A baby alligator is flushed down a Chicago toilet and survives by eating discarded lab rats, injected with growth hormones. The small animal grows gigantic, escapes the city sewers, and goes on a rampage.
Michael V. Gazzo
Desert ants suddenly form a collective intelligence and begin to wage war on the desert inhabitants. It is up to two scientists and a stray girl they rescue from the ants to destroy them. ... See full summary »
A strange man known only as the "metal fetishist", who seems to have an insane compulsion to stick scrap metal into his body, is hit and possibly killed by a Japanese "salaryman", out for a... See full summary »
John Putnam is a writer and an amateur stargazer with a new home out in the beautiful Arizona desert, which he enjoys with Ellen Fields, his girlfriend and a local schoolteacher. John is not trusted by the people of the small town near where he lives, certainly not by Sheriff Matt Warren, who feels protective of Ellen, and perhaps something more. One night, John and Ellen see a meteor crash in the desert. John drags his friend, Pete, out of bed to take him over to the crash site in his helicopter. Once there, John climbs down into the crater. Unfortunately, he does so alone, as Pete and Ellen wait for him. John is the only one who sees the spaceship before a landslide covers it. And John is the only one who catches a glimpse of the hideous thing inside. At first John's story seems mad, until some of the townsfolk begin acting strange - as if they aren't really who they seem to be. Written by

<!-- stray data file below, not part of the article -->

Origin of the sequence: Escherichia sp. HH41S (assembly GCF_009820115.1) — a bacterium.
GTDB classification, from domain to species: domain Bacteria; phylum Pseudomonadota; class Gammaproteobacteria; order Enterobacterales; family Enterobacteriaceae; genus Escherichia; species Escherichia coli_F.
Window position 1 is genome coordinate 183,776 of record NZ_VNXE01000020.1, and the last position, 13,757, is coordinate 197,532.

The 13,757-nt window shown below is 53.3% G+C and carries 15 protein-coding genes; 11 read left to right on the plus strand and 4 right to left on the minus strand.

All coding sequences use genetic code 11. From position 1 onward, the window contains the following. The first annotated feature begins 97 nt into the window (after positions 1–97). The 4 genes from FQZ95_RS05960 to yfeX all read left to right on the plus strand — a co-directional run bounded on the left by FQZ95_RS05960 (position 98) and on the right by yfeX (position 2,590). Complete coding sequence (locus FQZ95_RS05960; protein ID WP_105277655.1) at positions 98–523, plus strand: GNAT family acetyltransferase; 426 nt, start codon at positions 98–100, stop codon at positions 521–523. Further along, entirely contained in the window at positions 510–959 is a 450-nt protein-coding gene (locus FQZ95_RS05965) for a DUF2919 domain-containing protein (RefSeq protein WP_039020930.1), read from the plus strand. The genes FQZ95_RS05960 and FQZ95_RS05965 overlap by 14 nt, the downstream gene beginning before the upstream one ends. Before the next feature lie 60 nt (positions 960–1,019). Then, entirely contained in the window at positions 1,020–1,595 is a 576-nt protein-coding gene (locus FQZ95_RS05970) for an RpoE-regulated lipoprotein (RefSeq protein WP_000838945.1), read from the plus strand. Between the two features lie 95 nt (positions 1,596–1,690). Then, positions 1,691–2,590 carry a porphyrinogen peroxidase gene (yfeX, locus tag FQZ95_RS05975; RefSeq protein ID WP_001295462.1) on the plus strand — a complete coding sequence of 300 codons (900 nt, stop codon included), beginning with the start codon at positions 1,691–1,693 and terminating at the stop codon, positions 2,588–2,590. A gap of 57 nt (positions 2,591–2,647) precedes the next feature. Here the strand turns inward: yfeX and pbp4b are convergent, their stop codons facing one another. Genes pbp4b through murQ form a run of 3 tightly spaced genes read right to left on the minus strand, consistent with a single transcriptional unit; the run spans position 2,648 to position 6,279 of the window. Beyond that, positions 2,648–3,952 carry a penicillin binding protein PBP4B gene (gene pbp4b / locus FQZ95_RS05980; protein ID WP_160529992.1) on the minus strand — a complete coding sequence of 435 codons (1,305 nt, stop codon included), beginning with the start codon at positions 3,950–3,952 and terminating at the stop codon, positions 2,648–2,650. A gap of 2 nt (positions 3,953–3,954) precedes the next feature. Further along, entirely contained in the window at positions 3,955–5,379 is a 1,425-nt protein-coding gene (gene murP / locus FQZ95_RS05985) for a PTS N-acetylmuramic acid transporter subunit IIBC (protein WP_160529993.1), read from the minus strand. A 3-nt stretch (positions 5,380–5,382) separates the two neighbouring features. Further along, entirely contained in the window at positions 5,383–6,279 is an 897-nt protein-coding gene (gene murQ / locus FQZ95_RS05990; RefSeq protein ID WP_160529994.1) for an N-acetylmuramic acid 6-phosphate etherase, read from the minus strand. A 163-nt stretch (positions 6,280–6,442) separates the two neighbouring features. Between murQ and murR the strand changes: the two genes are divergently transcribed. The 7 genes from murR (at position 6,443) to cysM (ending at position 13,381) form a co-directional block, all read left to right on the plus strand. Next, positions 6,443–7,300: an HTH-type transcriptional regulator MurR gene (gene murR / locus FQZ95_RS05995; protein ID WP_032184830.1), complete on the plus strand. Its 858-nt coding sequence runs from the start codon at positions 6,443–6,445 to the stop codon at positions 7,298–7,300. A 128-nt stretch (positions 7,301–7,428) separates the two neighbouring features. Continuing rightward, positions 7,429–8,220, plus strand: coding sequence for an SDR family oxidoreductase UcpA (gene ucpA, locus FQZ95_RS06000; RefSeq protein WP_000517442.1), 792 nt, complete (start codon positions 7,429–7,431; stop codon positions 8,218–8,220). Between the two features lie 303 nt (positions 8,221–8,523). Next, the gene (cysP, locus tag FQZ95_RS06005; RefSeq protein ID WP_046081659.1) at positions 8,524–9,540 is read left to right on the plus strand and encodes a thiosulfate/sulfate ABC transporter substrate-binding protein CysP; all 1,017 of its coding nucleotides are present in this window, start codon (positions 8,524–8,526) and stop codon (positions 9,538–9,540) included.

The Universal make-up department submitted two alien designs for consideration by the studio executives. The design that was rejected was saved and then later used as the Mutant in Universal's This Island Earth. See more »
The top support of the incoming spacecraft is visible. See more »
This is Sand Rock, Arizona, of a late evening in early spring. It's a nice town, knowing its past and sure of its future, as it makes ready for the night, and the predictable morning. The desert blankets the earth, cooling, resting for the fight with tomorrow's sun. And in my house near the town, we're also sure of the future. So very sure.
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The credits are at the end rather than at the beginning. They include shots of the characters with the cast names, and the pictures would mean nothing if seen before the film. See more »
I caught this movie in 2D and b/w, on the AMC channel this Halloween weekend. Prior to now, I'd never seen nor heard of it.
Set in and around a small town in the Arizona desert, it tells the story of an amateur astronomer who was trying to get to the truth behind a large, fiery object that fell to earth in the desert. Was it a meteroid, as the Army had proclaimed after its investigation, or a crashed space ship? Though he caught a glimpse of the latter, the evidence was buried in a landslide in the crater before anyone else got there.
Ray Bradbury's believable story is the now-common question of how we deal with things we don't understand, or are "ugly".
I thought it played well, had decent special effects, etc., for a film made for 1950s audiences' sensibilities and movie-watching sophistication.
One scene included a shapely, flirty young woman who really had nothing to do with the story. It wasn't until I heard this was a 3D movie that her presence on screen made any sense.
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